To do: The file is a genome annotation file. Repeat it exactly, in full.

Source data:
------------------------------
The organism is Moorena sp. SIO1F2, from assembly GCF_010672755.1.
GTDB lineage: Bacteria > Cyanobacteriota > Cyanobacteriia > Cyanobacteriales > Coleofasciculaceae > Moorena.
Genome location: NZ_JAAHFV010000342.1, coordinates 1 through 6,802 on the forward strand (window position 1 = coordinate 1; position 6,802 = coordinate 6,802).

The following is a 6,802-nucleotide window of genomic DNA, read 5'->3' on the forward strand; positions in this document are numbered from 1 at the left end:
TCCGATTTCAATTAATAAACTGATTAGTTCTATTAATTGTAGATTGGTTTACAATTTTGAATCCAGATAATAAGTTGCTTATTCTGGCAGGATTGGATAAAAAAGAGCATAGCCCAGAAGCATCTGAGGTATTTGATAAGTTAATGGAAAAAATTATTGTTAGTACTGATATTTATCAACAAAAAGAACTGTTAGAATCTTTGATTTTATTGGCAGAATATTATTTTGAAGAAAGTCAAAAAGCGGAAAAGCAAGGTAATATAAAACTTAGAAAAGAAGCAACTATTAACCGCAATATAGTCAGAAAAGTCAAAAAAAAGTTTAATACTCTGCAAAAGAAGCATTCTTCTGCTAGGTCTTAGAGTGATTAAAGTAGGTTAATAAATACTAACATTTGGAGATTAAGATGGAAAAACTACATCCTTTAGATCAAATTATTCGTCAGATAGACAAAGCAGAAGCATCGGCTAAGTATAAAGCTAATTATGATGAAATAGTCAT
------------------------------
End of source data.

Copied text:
The organism is Moorena sp. SIO1F2, from assembly GCF_010672755.1.
GTDB lineage: Bacteria > Cyanobacteriota > Cyanobacteriia > Cyanobacteriales > Coleofasciculaceae > Moorena.
Genome location: NZ_JAAHFV010000342.1, coordinates 1 through 6,802 on the forward strand (window position 1 = coordinate 1; position 6,802 = coordinate 6,802).

The following is a 6,802-nucleotide window of genomic DNA, read 5'->3' on the forward strand; positions in this document are numbered from 1 at the left end:
TCCGATTTCAATTAATAAACTGATTAGTTCTATTAATTGTAGATTGGTTTACAATTTTGAATCCAGATAATAAGTTGCTTATTCTGGCAGGATTGGATAAAAAAGAGCATAGCCCAGAAGCATCTGAGGTATTTGATAAGTTAATGGAAAAAATTATTGTTAGTACTGATATTTATCAACAAAAAGAACTGTTAGAATCTTTGATTTTATTGGCAGAATATTATTTTGAAGAAAGTCAAAAAGCGGAAAAGCAAGGTAATATAAAACTTAGAAAAGAAGCAACTATTAACCGCAATATAGTCAGAAAAGTCAAAAAAAAGTTTAATACTCTGCAAAAGAAGCATTCTTCTGCTAGGTCTTAGAGTGATTAAAGTAGGTTAATAAATACTAACATTTGGAGATTAAGATGGAAAAACTACATCCTTTAGATCAAATTATTCGTCAGATAGACAAAGCAGAAGCATCGGCTAAGTATAAAGCTAATTATGATGAAATAGTCAT